Interim Prime Minister Hazem El-Beblawi’s cabinet reviewed on Thursday its preparations for the upcoming constitutional referendum, due to be held next Tuesday and Wednesday.
In a press conference held after the cabinet’s meeting on Thursday, interim Minister of Interior Mohamed Ibrahim said the ministry has developed an “intensive plan”, in collaboration with the armed forces, to secure polling stations nationwide.
The security measures would encompass the voters, the judges and employees overseeing the voting process, members of civil society organisations monitoring the polling process and domestic and foreign journalists covering it, an official cabinet statement read.
Ibrahim warned that any attempt to “stall the referendum or prevent citizens from casting their votes would be handled with unprecedented force and firmness”. He promised that the two-day referendum would run smoothly and safely and called on citizens to participate in the referendum, adding that it would “launch Egypt as a civilian, democratic state”.
The minister accused the Muslim Brotherhood organisation, listed by the cabinet as a terrorist organisation two weeks ago, of trying to abort the referendum by scaring the citizens away from participating in the voting process.
“After the referendum, we will have firm legal confrontations with [the Brotherhood] which should bring back calm [to Egypt’s streets],” Ibrahim said, adding that the success of the referendum would be a “strong blow” to the Brotherhood.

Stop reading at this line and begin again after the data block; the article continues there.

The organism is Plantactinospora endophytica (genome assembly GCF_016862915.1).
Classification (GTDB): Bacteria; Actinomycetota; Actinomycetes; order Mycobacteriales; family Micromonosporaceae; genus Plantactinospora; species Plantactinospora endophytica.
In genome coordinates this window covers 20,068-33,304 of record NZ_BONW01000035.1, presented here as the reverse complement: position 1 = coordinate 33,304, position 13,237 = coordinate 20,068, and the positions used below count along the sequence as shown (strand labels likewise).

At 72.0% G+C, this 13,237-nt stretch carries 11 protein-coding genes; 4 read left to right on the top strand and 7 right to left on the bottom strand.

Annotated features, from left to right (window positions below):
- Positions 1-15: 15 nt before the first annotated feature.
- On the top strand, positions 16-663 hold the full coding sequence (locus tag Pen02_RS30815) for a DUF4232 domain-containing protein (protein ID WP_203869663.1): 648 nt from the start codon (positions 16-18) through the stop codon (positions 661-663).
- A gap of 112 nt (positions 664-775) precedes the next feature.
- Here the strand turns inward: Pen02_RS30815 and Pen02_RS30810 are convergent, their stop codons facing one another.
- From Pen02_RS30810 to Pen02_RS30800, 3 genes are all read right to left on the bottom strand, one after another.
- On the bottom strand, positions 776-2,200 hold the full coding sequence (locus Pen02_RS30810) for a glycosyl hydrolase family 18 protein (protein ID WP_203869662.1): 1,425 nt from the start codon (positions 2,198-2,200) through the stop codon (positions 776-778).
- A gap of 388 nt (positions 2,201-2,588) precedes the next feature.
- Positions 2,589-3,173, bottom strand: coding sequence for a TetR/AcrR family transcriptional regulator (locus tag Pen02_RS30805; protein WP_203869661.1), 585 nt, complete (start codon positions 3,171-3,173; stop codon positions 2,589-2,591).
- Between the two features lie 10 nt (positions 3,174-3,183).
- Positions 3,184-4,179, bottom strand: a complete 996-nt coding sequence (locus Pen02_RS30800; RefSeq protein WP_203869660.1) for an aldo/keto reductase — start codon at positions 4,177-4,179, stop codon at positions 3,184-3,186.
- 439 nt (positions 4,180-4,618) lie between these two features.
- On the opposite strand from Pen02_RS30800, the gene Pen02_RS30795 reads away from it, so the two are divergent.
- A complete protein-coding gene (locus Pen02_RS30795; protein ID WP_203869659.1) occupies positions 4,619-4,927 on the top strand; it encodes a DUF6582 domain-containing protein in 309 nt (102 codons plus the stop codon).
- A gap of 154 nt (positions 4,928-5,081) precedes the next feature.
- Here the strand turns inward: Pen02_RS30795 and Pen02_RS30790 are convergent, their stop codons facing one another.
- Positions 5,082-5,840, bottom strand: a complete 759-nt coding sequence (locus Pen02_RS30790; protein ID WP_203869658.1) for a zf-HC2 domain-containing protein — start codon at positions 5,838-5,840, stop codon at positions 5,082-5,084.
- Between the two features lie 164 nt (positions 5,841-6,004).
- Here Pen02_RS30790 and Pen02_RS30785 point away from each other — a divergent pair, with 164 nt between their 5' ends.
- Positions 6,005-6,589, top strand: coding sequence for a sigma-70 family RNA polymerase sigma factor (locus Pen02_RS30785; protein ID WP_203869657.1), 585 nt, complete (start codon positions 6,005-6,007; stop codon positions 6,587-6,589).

The cabinet said it was taking the necessary measures to allow citizens to vote in polling stations different from those designated to them as per their ID cards.
Interim President Adly Mansour issued a presidential decree on Monday, amending the law on the right to political participation. The amendment was made to the provisions of Law No. 73 for the year 1956, allowing people living outside their governorates to vote in polling stations outside of their electoral districts.
Ibrahim said the cabinet would provide harsher punishments for those who abuse the newly issued decree by voting twice, “lest the Brotherhood use it as an excuse to claim that vote-rigging occurred.”
Nabil Fahmy, interim Minister of Foreign Affairs, submitted to the cabinet a report on the voting process by Egyptian expatriates thus far. On Wednesday morning, polls opened for the more than 681,000 Egyptians living abroad in 161 countries to vote on the constitution. Voting for expatriates is to resume until Sunday.
The draft constitution has been scrutinised by international human rights watchdog Amnesty International, which said that the text falls short of Egypt’s international human rights obligations despite fixing some deficiencies in the 2012 constitution. Other domestic civil society organisations have also criticised the text.